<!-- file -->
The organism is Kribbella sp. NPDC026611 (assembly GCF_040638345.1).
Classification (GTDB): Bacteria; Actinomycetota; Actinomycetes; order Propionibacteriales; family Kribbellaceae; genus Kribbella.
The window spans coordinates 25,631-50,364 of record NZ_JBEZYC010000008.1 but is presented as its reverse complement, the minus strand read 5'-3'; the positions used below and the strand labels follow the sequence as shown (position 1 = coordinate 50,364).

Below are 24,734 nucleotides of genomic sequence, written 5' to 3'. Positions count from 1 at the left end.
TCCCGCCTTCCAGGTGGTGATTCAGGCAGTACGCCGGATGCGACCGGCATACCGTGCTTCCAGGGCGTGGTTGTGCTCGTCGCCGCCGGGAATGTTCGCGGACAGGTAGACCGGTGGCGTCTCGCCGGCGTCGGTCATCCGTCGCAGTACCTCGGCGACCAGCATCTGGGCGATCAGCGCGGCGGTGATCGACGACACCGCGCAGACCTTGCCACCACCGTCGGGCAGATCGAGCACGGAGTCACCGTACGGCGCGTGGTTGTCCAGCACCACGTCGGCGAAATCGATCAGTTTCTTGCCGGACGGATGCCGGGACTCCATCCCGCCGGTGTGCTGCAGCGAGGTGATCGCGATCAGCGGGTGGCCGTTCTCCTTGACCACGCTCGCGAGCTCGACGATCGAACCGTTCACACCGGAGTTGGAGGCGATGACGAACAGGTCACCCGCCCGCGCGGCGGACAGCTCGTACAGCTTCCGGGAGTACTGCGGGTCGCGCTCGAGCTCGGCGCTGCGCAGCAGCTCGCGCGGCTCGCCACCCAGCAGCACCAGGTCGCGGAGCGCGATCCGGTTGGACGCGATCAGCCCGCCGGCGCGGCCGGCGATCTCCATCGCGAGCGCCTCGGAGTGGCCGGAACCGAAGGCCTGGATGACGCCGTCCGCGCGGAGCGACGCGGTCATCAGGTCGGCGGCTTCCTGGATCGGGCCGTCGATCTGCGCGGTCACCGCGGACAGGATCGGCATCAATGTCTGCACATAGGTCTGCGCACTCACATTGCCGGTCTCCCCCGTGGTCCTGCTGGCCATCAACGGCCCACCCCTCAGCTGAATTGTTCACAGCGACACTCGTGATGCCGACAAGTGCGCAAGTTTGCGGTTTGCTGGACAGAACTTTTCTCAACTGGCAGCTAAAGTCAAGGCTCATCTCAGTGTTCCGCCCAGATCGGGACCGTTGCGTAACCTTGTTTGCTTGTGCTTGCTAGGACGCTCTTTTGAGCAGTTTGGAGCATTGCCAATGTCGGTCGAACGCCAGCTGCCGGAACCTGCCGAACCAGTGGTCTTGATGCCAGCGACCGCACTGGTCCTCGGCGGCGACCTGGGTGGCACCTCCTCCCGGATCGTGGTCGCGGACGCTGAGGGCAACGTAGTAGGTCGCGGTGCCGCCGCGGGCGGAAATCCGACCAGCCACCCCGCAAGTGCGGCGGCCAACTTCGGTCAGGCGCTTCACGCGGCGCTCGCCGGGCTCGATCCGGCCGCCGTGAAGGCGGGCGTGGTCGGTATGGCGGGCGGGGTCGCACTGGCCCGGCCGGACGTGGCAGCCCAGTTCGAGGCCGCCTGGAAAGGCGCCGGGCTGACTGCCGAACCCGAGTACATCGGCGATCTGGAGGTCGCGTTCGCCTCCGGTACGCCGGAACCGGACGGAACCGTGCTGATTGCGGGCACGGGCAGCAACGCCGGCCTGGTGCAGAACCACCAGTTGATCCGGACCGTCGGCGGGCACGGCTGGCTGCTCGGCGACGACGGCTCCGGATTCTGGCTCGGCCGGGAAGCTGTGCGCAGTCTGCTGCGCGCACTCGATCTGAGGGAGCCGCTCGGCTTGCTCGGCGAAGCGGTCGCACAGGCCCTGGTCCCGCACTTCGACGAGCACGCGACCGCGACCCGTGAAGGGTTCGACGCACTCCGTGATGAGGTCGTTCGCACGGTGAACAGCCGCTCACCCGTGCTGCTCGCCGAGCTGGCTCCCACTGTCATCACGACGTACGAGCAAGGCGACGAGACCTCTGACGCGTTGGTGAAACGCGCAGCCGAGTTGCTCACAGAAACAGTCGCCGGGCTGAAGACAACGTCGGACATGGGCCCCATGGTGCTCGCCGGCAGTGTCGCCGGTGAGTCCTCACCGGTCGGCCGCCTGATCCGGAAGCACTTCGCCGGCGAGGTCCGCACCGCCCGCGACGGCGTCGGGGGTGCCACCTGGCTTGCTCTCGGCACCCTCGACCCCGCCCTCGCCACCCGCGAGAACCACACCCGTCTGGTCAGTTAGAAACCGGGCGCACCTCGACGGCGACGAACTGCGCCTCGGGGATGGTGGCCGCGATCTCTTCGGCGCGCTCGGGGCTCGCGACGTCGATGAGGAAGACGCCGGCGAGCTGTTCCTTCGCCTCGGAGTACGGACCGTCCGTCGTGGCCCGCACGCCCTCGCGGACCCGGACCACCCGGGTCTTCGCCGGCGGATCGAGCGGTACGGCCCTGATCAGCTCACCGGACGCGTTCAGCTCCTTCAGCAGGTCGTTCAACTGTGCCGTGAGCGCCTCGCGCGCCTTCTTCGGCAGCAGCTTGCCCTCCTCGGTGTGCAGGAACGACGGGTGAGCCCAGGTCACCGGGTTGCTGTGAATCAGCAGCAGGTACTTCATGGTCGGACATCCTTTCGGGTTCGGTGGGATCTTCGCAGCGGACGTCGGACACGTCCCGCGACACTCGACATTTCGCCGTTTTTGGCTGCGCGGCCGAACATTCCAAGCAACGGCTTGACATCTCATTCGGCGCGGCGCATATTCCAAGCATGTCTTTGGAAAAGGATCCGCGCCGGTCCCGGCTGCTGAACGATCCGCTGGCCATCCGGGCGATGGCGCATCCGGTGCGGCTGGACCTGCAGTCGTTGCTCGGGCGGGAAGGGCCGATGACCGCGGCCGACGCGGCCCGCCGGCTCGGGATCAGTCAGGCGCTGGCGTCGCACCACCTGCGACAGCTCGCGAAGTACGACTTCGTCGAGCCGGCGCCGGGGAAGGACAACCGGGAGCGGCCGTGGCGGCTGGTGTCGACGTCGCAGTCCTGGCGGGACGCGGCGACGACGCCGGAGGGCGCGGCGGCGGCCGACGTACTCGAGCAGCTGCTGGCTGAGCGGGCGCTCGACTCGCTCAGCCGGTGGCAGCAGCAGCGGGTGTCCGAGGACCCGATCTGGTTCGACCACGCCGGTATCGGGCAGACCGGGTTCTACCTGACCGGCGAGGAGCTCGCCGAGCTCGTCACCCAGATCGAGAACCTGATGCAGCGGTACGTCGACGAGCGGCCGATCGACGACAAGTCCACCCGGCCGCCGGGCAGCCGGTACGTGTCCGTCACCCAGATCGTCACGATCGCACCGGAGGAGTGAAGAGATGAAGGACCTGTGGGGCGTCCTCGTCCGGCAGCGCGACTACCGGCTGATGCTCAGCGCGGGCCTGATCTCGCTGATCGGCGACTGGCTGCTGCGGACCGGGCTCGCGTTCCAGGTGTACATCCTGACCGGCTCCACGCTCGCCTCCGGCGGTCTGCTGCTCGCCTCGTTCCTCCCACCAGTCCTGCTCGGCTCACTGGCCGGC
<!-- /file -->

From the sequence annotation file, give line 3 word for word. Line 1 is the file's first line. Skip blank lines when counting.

The window spans coordinates 25,631-50,364 of record NZ_JBEZYC010000008.1 but is presented as its reverse complement, the minus strand read 5'-3'; the positions used below and the strand labels follow the sequence as shown (position 1 = coordinate 50,364).